If there’s one thing that has spread faster than the coronavirus itself, it is the terms associated with it. Social distancing and physical distancing are part of our everyday lives and have dictated every move we made in 2020.
Both words mean the same thing but physical distancing is more descriptive because it implies that you maintain physical distance from each other while still remaining social in all other ways possible.
Read on to find out how you can make the most positive use of your social distancing.
What is social distancing?
Social or physical distancing is the practice of avoiding physical contact and maintaining a certain distance from others. In times of pandemics or epidemics, this practice must be followed everywhere, whether at work or in public spaces.
The idea of social distancing goes all the way back to the leper colonies of the 18th century, where those with leprosy (a highly infectious disease) were quarantined to be kept away from healthy people. In more recent times, the Spanish Flu epidemic of 1918 required extensive social distancing and quarantining norms to be put in place.
The correct form of social distancing entails the following measures:
- Maintaining a distance of about 6 feet from all individuals at all times
- Cancelling or postponing any large gatherings like parties, parades, social events, and sporting events where keeping a minimum distance is not feasible
- Steering clear of all gatherings in closed spaces
- Avoiding all forms of physical contact such as kissing, hugging and hand shaking
- Ensuring extra protection measures for at-risk individuals like senior citizens, children or those who are immunocompromised
Follow social distancing in public
While it is recommended that you avoid being in public as much as possible, if you do have to go out, you should stick to these measures:
- Maintain a distance of 6 feet from others
- Wear a mask and sanitize your hands frequently
- Avoid large gatherings and public spaces
- Stay at home if you feel the onset of any symptoms related to COVID
- Avoid all forms of physical contact such as shaking hands, hugging and kissing
Social distancing for kids
When it comes to kids adhering to physical distancing norms in school, the most important consideration is whether your child is displaying any symptoms of the virus. Potentially sick children must not go to school and must stay at home in isolation as far as possible.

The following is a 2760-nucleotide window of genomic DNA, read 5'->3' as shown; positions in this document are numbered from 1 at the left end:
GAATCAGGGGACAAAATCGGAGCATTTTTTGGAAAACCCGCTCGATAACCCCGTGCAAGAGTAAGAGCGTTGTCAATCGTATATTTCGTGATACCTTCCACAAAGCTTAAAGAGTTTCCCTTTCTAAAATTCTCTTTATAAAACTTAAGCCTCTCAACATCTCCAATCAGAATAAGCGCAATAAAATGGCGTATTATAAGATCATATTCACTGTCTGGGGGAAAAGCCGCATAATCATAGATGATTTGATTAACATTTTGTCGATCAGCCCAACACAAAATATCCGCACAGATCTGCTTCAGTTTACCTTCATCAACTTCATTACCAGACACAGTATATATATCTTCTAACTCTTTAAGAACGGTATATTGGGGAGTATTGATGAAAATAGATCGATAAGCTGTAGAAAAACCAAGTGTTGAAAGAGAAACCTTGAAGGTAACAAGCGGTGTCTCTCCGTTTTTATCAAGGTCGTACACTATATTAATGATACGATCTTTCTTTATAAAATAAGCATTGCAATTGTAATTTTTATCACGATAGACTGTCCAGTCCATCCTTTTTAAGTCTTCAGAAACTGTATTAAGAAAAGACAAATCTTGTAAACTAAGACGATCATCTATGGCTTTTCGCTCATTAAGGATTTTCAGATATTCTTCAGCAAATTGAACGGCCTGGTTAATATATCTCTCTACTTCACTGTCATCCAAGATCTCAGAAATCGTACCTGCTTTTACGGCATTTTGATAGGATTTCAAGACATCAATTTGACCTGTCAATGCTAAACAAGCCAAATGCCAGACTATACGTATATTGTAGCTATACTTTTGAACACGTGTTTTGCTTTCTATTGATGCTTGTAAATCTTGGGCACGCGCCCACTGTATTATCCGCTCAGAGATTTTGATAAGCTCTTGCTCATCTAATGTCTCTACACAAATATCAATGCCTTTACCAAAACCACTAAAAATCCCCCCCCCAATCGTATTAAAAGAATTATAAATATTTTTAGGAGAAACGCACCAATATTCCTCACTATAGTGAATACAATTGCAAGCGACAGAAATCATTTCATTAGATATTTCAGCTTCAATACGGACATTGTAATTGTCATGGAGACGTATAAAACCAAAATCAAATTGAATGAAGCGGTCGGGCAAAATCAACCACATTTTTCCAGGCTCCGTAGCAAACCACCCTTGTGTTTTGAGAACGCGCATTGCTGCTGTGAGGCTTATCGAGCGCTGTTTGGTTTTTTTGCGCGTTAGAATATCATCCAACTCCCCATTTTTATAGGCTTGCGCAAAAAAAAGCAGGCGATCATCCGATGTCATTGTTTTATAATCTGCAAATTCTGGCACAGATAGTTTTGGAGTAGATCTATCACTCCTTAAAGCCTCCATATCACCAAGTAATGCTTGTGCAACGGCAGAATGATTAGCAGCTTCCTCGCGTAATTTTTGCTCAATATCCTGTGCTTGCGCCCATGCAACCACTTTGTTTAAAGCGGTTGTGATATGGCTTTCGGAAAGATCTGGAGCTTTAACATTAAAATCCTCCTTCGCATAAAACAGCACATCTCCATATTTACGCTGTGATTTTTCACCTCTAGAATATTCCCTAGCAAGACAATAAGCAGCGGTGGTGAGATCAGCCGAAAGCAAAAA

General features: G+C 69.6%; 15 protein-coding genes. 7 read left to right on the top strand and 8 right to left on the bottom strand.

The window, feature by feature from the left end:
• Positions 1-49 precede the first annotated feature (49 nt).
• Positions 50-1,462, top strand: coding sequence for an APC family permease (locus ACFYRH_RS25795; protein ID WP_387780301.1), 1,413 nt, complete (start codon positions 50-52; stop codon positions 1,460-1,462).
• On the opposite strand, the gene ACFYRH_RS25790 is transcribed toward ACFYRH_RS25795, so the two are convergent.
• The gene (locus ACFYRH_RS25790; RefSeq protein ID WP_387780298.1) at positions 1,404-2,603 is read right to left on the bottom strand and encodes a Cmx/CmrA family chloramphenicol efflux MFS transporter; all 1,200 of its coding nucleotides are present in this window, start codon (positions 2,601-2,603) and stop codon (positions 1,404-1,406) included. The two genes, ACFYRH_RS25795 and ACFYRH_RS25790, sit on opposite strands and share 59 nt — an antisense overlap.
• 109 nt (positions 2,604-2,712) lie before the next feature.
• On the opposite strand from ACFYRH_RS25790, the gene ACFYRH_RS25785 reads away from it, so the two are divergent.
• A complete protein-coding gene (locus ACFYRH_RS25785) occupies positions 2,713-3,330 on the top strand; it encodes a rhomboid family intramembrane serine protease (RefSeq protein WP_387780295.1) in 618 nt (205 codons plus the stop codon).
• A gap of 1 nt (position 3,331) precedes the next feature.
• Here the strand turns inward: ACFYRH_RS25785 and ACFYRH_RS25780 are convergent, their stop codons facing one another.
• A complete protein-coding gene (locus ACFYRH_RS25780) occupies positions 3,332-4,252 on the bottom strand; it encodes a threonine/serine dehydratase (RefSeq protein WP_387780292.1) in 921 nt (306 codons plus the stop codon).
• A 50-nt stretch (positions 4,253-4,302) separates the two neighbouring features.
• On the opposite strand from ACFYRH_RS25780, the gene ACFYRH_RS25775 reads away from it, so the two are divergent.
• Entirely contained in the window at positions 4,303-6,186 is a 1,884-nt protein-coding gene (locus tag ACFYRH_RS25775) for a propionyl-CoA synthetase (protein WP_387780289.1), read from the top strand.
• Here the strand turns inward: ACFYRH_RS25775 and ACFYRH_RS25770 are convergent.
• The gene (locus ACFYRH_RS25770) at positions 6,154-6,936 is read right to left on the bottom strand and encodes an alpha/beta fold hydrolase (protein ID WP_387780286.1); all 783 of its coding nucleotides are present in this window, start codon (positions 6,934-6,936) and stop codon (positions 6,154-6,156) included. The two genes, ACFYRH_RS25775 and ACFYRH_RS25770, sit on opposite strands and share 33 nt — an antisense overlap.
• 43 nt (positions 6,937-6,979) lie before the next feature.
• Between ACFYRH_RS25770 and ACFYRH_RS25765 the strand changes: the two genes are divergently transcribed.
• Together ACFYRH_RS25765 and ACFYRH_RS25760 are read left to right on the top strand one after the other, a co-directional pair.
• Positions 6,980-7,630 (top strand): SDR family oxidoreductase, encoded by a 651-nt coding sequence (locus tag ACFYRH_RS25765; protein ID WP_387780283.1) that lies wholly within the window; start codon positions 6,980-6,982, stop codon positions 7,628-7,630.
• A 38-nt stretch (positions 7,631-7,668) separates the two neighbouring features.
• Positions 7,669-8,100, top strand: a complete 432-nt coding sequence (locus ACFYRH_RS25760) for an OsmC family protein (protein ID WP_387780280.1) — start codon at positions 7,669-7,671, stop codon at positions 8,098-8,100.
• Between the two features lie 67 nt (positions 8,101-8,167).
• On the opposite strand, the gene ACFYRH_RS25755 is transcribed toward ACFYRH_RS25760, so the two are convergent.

While at school or in public places, your child should be aware of all the social distancing norms and should know how to put on and take off a mask. Schools will provide guidelines for children and parents during such times, so do make sure you and your family are aware of any requirements.
Check out our blog post about how to wash your hands properly.
Social distancing in the workplace
During social distancing times, most workplaces should offer a work-from-home option. If you are an essential worker or if you have to go to office, you will have to follow these regulations:
- Barring all forms of physical contact such as shaking of hands
- Keeping masks on at all times
- Delaying all physical meetings and conducting them virtually through video or phone
- Restricting handling of food and sharing within work premises
- Conducting essential larger meetings in open air spaces
- Ensuring easy access to hand sanitizers throughout the premises
- Educating employees on personal hygiene
- Eating lunch in isolation or outside rather than in a common dining area
- Regular disinfection of all surfaces
- Limiting air-conditioning and keeping windows open
It is mandatory for all organizations to chalk up a COVID-19 physical distancing plan which is in accordance with the National COVID-19 Coordination Commission (NCCC) and the Safe Work Australia National COVID-19 Safe Workplace Principles.
Social distancing at home
As Australia deals with COVID-19, there are different state or territory government restrictions to slow the spread of the virus. For most of us, home is the safest place to spend your time.